Z18 Panel Results and Nostalgia

As per usual, while I wait, I write. Lucky for me there are lots of great new things over at the R-Z18 and Subgroups project. One of these is the recent returns from the Family Tree DNA Z18 panel. As the news says, there are some SNPs that didn’t get coverage and a few that had issues, but there are some that are pretty interesting as well.

Z18 Panel/Big Y Conglomerate

The Z18 group site has the panel results split out from the big Y results. I decided to do a DF95 mashup of the different results pages.

Once you figure out how you’re all alike, the next thing you want to know is how you’re different. Everyone who has tested big Y so far is in the 458.2 side of the house…or incommunicado.  So the Z18 panel has offered us a way to see some of the results from the normal 458 side of things (at a price that is pretty affordable in the Y testing world).

The problem with our 458.2 plus or minus groups is that 458.2 is not really an SNP. It acts somewhat like an SNP, but it’s really a STR mutation..one that seems to stick. So my reference to 458.2 is not one you’ll see in the big Y or Z18 panel results pages. At some point down the road, I expect it will become just one of many branches and categories a Cumberland cluster person will fit in and as STRs become a thing of the past, and SNP testing becomes cheaper, 458.2 will cease to be a category at all.

Anyway, on with it.

As per usual, if you want official information and good use of the scientific method, see the Z18 group or the U106 group.

Here is a horizontal table of SNPs across the top (along with DYS458.2) and testers on the left. I’ve got the Big Y testers, hopefully in position based on their SNP matches.  I have them filling in at the bottom with yellow names to differentiate them from the panel testers at the top. I also shaded DF95, which has been our defining SNP.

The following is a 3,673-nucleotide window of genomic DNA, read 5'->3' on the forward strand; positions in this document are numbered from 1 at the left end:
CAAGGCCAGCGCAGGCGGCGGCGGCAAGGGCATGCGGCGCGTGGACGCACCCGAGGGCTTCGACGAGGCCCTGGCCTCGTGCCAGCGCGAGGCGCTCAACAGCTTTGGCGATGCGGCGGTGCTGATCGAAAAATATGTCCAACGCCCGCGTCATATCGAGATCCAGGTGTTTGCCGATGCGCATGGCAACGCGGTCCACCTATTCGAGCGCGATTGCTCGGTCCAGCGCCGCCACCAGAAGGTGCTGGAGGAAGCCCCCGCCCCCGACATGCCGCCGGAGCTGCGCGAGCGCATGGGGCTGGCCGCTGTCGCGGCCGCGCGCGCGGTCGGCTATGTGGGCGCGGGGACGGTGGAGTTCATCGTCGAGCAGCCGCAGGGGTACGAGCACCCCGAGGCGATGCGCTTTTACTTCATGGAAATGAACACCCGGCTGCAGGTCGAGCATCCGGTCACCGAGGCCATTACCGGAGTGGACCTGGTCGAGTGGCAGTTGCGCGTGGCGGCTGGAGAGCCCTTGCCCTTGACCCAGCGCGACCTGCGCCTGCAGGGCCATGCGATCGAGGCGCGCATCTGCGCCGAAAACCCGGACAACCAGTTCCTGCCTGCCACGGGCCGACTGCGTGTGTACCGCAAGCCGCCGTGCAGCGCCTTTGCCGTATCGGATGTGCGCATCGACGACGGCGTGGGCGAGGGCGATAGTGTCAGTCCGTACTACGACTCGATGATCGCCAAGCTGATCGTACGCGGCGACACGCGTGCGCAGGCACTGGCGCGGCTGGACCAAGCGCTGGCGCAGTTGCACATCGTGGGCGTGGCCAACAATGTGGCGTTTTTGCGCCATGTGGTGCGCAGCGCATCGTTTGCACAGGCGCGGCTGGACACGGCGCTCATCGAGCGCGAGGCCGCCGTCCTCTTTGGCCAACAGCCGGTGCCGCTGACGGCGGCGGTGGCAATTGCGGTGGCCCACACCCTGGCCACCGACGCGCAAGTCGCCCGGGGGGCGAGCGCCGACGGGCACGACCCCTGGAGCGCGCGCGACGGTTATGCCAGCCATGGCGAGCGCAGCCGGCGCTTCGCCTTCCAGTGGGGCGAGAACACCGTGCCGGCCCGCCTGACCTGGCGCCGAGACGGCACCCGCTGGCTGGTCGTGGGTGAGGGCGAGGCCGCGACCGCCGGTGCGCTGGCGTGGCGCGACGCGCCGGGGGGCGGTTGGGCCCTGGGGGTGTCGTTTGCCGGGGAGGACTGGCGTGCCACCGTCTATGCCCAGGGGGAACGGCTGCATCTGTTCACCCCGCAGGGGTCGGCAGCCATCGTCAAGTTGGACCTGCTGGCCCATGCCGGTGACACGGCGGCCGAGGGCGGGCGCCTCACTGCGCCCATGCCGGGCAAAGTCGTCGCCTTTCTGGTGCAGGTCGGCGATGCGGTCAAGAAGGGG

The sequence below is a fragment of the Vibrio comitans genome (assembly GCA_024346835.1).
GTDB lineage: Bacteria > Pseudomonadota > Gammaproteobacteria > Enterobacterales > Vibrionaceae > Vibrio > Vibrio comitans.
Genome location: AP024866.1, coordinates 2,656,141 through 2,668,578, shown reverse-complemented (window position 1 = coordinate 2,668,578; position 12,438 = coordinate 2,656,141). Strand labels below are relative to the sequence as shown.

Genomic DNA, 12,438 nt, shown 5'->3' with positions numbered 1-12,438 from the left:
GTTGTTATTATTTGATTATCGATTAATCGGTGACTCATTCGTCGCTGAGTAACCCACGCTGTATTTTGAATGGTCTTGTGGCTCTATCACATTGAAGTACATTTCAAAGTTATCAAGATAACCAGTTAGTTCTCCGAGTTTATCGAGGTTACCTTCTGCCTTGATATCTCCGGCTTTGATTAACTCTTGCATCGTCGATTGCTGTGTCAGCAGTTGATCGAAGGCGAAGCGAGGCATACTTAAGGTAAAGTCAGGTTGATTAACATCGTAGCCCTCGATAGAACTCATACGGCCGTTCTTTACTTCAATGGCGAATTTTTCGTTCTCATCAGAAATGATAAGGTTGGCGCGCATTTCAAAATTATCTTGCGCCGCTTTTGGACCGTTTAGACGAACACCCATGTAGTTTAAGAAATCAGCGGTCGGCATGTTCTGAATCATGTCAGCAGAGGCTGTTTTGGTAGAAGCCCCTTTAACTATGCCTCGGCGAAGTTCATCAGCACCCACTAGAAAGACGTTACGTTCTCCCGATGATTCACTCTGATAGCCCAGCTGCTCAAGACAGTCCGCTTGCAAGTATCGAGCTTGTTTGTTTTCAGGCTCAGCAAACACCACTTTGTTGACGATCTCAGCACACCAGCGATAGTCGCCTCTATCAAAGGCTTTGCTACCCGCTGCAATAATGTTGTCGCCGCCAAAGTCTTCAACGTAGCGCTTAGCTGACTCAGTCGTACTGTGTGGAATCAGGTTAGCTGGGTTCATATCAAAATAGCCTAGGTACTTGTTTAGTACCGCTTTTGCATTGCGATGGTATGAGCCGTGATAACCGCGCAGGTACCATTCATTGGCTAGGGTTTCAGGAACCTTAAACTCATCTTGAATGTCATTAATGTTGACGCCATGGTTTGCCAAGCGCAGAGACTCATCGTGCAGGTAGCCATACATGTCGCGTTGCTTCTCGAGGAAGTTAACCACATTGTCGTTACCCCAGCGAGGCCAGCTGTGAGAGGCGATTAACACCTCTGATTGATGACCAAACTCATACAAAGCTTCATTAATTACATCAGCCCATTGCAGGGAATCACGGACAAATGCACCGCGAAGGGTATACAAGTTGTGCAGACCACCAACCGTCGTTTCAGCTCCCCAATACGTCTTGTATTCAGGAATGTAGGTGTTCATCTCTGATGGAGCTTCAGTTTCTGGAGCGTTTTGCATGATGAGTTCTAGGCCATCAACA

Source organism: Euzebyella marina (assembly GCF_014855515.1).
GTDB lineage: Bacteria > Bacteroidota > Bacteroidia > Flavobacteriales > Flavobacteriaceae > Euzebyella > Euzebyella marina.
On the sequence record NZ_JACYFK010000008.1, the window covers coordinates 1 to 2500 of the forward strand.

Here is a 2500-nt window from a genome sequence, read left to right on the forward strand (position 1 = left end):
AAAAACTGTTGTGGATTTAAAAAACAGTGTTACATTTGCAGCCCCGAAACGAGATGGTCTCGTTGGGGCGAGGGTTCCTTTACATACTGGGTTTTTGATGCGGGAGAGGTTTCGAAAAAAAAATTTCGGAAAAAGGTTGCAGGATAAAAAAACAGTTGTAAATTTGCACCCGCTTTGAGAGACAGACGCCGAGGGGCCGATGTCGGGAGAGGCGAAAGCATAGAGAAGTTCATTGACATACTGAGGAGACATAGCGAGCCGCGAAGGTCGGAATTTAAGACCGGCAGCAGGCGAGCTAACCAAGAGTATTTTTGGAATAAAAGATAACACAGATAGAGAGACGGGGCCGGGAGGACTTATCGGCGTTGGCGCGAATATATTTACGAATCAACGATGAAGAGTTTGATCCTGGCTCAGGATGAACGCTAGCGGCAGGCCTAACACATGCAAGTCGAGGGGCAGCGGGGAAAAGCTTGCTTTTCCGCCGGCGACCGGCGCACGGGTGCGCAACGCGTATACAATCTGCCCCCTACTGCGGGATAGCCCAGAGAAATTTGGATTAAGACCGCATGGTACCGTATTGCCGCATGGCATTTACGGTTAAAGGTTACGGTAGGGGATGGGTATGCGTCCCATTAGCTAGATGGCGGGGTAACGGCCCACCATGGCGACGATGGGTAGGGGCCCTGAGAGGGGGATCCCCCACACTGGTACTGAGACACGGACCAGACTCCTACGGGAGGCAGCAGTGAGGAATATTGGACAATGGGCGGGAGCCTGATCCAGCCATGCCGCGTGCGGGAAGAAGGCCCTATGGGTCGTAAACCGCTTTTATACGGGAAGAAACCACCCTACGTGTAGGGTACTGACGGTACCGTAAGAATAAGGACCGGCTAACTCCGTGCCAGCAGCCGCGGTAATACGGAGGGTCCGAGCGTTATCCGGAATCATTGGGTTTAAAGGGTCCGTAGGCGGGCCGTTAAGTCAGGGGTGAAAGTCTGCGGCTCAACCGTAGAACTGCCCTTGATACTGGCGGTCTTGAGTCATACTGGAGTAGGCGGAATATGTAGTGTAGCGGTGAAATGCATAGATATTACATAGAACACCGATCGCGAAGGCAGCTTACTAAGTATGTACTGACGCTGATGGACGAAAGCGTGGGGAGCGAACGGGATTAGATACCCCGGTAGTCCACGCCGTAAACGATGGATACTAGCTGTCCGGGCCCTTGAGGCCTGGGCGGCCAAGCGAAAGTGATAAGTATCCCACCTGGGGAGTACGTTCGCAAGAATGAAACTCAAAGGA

z18 panel all alike

What you’ll see here is that everyone is pretty much the same. White squares are basically, untested. The red ones are positive and the green ones are negative. You can see that Edwards there has an issue with Z369. I’m guessing that is a “false negative”.

So that is the Cumberland world, generations and generations of common ancestors that inevitably come down to one single person that all of us are related to. Call him Mr, S4022…or further back Mr. DF95…or Mr Z370…etc. When contemplating the vast expanse of time boiling down over and over again to one man who is the father of all of us, it helps to remember that we’re the descendants that lived to this point, and tested. That man had uncles and brothers, but they just might not have made it over the long haul or we haven’t tested them yet.

Here is a second table where things start to break up some more. Again, white blocks were intended to be tested, but for one reason or another there are no results. I’ve thrown in a black vertical bar to separate the SNPs that are currently in the panel (on the left) from those in big Y (on the right). I’m using the Z18 project names for these SNPs but it’s good to remember they have multiple names. For instance, ZP129 is also called A2277 at YSEQ and ZP121 is called Y15995 at the U106 project (I’m guessing named by Y-Full).

z18 panel differences

In this last one, we start to show our stripes.

ZP84 has some issues, it seems to be unstable in the big Y results, sometimes dividing people who are more closely related..seemingly at random.

ZP85 is down right exciting. ZP85 is so pervasive that you have to wonder if Corson’s negative is a false negative. If it’s a real negative result, then that would put the Corson(Jansen) men on an older branch than anyone else.